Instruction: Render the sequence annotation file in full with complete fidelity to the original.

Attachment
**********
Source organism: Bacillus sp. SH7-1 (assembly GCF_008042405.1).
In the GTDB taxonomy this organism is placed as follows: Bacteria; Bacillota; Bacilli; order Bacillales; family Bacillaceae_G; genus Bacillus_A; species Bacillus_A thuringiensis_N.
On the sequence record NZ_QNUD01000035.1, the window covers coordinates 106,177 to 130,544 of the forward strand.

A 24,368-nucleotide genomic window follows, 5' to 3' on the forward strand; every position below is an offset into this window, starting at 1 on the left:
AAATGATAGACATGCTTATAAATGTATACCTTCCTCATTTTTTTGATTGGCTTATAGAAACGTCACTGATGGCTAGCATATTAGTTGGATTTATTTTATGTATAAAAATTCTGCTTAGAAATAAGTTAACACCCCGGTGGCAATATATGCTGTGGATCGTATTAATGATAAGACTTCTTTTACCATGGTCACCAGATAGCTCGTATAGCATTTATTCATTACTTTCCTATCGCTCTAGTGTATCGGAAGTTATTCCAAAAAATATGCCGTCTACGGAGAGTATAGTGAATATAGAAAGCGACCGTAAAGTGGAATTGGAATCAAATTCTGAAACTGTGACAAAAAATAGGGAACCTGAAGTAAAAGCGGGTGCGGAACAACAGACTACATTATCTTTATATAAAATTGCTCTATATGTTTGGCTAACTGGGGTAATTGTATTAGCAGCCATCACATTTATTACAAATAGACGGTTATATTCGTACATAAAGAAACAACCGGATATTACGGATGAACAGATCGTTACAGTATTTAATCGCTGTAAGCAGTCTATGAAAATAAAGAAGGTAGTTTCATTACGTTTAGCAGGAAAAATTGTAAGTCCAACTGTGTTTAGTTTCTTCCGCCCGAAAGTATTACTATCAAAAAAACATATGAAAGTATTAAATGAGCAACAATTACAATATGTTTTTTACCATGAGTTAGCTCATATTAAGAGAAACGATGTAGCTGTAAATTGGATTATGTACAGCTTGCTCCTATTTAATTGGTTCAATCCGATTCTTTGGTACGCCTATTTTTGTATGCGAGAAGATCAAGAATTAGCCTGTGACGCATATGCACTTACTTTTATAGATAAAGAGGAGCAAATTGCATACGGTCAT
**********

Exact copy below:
Source organism: Bacillus sp. SH7-1 (assembly GCF_008042405.1).
In the GTDB taxonomy this organism is placed as follows: Bacteria; Bacillota; Bacilli; order Bacillales; family Bacillaceae_G; genus Bacillus_A; species Bacillus_A thuringiensis_N.
On the sequence record NZ_QNUD01000035.1, the window covers coordinates 106,177 to 130,544 of the forward strand.

A 24,368-nucleotide genomic window follows, 5' to 3' on the forward strand; every position below is an offset into this window, starting at 1 on the left:
AAATGATAGACATGCTTATAAATGTATACCTTCCTCATTTTTTTGATTGGCTTATAGAAACGTCACTGATGGCTAGCATATTAGTTGGATTTATTTTATGTATAAAAATTCTGCTTAGAAATAAGTTAACACCCCGGTGGCAATATATGCTGTGGATCGTATTAATGATAAGACTTCTTTTACCATGGTCACCAGATAGCTCGTATAGCATTTATTCATTACTTTCCTATCGCTCTAGTGTATCGGAAGTTATTCCAAAAAATATGCCGTCTACGGAGAGTATAGTGAATATAGAAAGCGACCGTAAAGTGGAATTGGAATCAAATTCTGAAACTGTGACAAAAAATAGGGAACCTGAAGTAAAAGCGGGTGCGGAACAACAGACTACATTATCTTTATATAAAATTGCTCTATATGTTTGGCTAACTGGGGTAATTGTATTAGCAGCCATCACATTTATTACAAATAGACGGTTATATTCGTACATAAAGAAACAACCGGATATTACGGATGAACAGATCGTTACAGTATTTAATCGCTGTAAGCAGTCTATGAAAATAAAGAAGGTAGTTTCATTACGTTTAGCAGGAAAAATTGTAAGTCCAACTGTGTTTAGTTTCTTCCGCCCGAAAGTATTACTATCAAAAAAACATATGAAAGTATTAAATGAGCAACAATTACAATATGTTTTTTACCATGAGTTAGCTCATATTAAGAGAAACGATGTAGCTGTAAATTGGATTATGTACAGCTTGCTCCTATTTAATTGGTTCAATCCGATTCTTTGGTACGCCTATTTTTGTATGCGAGAAGATCAAGAATTAGCCTGTGACGCATATGCACTTACTTTTATAGATAAAGAGGAGCAAATTGCATACGGTCAT